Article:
In general, research, testing, evaluation, and the like may be embodied in a step 12 regarded as an evaluation 12. Evaluation, involves evaluation on the merits of a product designed, configured, fabricated, constructed, or otherwise put forth as capable of providing some functionality or implementing some duty on behalf of an owner or user. Testing in modern hardware and software systems in sometimes extensive, and sometimes adequate. That is, testing may be extensive and yet inadequate in much of the software and hardware available in the marketplace.

In other instances, standardized testing is available, but the commensurate skills are not implemented or otherwise applied to the problem. By whatever mechanism, products may be placed in the marketplace by vendors, suppliers, manufacturers, developers, and the like obtaining money for those products, whether hardware or software. The products may or may not comply with the fundamental functionality expected by an owner or purchaser. Likewise, the promised functionality may exist, but may have failures periodically or at various times.

In other circumstances, a condition imposed by a user may create a condition not foreseen by a manufacturer, vendor, supplier, or developer, thus causing either a failure of the product to provide the intended solution or functionality, or a failure of the product in some other mode. A failure by a product in a mode not testable, or known to a user, may lead to consequential damages to the user of the computer.

For example, in certain instances, a user may have a program crash, or a program may create bad information or data from an analysis, or other process. Likewise, a product, such as a computer may be responsible to provide information, which information may be provided inaccurately, to a wrong location, or the information itself may be wrong. In financial information, failure of a computer to provide correct financial information may cause a failure of a transaction, or more significantly, an incorrect transaction, not detected by the system itself, due to some flaw therein.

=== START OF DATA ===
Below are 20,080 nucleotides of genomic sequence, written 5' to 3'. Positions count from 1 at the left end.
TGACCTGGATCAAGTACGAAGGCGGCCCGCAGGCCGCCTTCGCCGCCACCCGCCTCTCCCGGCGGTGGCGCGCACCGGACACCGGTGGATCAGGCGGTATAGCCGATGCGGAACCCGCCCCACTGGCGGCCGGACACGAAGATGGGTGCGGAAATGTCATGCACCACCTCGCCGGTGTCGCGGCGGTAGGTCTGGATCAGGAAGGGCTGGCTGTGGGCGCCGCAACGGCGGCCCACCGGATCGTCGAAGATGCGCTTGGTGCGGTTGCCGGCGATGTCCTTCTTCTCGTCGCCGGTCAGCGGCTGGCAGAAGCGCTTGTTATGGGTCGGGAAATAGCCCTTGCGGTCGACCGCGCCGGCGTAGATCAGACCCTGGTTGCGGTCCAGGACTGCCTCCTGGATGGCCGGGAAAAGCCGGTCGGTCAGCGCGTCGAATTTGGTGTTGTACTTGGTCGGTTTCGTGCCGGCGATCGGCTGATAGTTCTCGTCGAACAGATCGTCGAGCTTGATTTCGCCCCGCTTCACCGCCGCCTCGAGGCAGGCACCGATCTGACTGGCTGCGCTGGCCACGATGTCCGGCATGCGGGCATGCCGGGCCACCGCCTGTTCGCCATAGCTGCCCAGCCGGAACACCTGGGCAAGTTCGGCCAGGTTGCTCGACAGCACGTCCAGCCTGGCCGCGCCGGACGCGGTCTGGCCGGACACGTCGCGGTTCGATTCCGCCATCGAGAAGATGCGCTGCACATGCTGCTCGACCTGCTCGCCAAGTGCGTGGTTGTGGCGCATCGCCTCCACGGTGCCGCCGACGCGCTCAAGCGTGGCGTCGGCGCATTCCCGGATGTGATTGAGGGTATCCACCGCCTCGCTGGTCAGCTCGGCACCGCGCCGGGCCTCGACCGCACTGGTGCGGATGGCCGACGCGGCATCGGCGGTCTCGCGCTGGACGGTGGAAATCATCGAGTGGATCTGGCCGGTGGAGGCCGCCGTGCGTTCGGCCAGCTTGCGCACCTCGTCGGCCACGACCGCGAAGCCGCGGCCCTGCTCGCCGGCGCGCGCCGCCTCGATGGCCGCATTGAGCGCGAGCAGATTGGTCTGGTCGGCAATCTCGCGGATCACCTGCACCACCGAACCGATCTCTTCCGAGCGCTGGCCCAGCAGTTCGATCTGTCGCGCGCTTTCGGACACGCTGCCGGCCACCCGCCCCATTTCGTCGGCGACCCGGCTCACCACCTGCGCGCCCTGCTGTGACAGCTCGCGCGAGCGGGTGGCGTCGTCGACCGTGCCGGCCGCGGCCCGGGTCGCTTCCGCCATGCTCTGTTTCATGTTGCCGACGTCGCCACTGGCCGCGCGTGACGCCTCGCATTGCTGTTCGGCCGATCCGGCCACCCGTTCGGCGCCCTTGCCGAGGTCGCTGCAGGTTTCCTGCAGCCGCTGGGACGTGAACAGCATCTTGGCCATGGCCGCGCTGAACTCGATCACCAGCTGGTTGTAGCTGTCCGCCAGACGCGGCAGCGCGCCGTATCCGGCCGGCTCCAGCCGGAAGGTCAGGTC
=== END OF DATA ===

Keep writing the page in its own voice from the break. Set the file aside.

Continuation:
A process of development 14 may involve research, development, or any of the technical processes normally associated with preparing solutions to a problem. Whereas the evaluation process 12 involves identification of the existence of problems, as well as identification of the source of such problems, the development process 14 involves finding and implementing methodologies for temporarily or permanently resolving or avoiding problems identified by the evaluation process 12. Some of the potential outcomes of a development process 14 may be alternative software, testing programs, hardware patches, software applications suitable for circumventing hardware problems, and the like. In certain embodiments, a development process 14 may fail, requiring users to either suffer through with a flaw, or avoid using a product in certain conditions. Alternatively, where a flaw goes to the fundamental purpose of a product, a failure in the development 14 of a solution may require that a test be done to determine which products must be recalled and replaced.